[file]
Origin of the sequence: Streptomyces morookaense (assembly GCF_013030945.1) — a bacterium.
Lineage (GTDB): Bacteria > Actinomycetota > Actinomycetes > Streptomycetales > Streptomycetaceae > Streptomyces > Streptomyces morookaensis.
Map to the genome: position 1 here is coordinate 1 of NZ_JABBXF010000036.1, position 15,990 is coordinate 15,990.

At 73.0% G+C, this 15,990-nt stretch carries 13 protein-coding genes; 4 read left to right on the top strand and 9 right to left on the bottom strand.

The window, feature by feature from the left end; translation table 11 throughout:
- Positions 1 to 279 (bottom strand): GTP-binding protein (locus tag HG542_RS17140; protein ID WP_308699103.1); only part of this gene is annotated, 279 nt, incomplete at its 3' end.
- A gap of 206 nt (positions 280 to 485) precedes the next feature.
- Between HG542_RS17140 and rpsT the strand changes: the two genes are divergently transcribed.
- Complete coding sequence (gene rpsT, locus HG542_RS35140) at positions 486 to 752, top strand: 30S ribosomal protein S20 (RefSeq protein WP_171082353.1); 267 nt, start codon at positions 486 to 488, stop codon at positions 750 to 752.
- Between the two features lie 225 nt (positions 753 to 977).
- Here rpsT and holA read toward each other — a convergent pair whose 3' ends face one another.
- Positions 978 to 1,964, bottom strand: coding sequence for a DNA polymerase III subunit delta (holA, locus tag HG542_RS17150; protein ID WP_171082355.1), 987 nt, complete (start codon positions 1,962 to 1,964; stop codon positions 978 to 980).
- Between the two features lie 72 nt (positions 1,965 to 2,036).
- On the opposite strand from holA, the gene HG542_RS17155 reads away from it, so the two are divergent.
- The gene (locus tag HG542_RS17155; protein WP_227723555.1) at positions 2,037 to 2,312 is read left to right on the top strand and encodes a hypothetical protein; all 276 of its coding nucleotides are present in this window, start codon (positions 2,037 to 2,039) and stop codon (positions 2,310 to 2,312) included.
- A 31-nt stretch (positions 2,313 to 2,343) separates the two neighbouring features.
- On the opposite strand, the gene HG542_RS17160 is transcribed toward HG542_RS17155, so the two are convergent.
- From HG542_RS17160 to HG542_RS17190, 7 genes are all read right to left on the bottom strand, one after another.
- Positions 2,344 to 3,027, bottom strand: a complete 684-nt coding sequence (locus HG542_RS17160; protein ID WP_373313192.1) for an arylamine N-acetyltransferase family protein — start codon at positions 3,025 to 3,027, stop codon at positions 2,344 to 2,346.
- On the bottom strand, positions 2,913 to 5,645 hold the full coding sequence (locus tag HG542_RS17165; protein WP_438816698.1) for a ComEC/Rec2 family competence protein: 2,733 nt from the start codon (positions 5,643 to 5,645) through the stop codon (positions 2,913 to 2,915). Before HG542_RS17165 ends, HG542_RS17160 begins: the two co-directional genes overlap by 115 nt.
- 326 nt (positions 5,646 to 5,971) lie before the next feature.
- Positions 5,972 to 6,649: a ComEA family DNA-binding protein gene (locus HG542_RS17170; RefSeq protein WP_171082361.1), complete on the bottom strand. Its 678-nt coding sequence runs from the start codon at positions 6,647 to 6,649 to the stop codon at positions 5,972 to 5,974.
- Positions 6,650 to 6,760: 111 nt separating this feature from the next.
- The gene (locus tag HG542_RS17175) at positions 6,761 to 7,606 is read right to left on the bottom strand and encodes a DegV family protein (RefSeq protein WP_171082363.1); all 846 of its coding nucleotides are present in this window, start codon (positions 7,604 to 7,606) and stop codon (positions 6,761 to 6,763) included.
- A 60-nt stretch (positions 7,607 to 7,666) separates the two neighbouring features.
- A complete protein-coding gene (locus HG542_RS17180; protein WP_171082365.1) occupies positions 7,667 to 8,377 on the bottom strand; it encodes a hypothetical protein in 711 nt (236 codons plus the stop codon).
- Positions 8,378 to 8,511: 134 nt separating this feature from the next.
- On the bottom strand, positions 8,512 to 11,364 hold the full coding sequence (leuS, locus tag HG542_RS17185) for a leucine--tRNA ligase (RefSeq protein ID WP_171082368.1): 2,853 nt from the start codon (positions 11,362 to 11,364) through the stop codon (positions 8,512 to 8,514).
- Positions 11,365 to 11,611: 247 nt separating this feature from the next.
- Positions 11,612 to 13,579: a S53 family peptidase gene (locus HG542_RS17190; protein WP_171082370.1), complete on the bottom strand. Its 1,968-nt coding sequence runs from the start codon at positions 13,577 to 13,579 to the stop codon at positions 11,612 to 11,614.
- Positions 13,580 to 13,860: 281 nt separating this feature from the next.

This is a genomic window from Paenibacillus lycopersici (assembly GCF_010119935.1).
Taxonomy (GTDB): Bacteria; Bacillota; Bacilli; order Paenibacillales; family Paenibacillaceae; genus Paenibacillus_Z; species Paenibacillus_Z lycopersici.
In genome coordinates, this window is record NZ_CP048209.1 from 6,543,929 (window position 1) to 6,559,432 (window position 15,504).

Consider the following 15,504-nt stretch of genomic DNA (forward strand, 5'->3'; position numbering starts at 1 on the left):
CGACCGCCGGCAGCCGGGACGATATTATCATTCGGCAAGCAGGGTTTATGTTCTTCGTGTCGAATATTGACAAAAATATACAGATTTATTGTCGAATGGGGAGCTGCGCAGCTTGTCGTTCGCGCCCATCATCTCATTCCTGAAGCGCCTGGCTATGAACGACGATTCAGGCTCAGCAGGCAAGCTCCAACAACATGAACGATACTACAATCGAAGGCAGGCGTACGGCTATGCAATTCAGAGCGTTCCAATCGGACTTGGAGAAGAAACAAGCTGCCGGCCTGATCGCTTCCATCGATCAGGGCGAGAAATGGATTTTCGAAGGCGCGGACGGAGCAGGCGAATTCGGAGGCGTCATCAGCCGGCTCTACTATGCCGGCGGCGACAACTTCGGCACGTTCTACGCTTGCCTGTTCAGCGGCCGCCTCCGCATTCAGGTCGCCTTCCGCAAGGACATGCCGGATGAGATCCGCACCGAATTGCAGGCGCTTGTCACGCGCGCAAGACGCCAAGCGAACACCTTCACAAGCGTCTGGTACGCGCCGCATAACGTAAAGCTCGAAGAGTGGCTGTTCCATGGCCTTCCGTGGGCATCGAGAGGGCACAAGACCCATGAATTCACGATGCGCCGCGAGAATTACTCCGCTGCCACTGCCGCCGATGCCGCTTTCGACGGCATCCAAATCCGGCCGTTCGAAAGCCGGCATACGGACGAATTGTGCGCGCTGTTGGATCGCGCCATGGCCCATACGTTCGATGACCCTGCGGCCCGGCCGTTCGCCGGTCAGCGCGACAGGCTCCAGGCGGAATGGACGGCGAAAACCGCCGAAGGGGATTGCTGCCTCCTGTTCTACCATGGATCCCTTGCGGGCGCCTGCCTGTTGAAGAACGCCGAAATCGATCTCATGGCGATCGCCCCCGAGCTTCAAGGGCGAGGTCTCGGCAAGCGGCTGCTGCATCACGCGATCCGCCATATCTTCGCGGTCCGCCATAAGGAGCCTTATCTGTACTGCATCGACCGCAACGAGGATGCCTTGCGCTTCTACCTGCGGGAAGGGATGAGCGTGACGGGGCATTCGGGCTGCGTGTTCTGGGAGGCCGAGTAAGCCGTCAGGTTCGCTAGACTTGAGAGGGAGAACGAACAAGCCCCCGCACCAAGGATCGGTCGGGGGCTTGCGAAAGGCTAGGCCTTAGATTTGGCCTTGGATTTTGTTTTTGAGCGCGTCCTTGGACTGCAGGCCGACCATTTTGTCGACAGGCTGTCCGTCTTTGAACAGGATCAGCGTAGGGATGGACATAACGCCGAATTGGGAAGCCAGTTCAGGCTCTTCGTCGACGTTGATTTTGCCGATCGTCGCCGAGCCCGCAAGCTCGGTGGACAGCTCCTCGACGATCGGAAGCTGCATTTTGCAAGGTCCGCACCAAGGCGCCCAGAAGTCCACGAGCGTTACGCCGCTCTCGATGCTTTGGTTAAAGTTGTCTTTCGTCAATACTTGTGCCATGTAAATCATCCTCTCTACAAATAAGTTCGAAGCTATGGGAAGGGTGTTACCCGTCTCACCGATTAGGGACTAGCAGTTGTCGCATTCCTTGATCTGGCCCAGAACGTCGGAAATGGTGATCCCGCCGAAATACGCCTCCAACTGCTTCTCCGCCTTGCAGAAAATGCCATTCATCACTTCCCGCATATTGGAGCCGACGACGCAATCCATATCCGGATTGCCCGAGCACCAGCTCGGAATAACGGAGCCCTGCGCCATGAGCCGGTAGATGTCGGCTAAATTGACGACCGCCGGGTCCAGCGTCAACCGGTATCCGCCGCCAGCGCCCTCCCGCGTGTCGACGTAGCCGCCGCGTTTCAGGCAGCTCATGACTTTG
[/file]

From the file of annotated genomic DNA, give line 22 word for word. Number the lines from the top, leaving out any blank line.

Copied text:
- Positions 5,972 to 6,649: a ComEA family DNA-binding protein gene (locus HG542_RS17170; RefSeq protein WP_171082361.1), complete on the bottom strand. Its 678-nt coding sequence runs from the start codon at positions 6,647 to 6,649 to the stop codon at positions 5,972 to 5,974.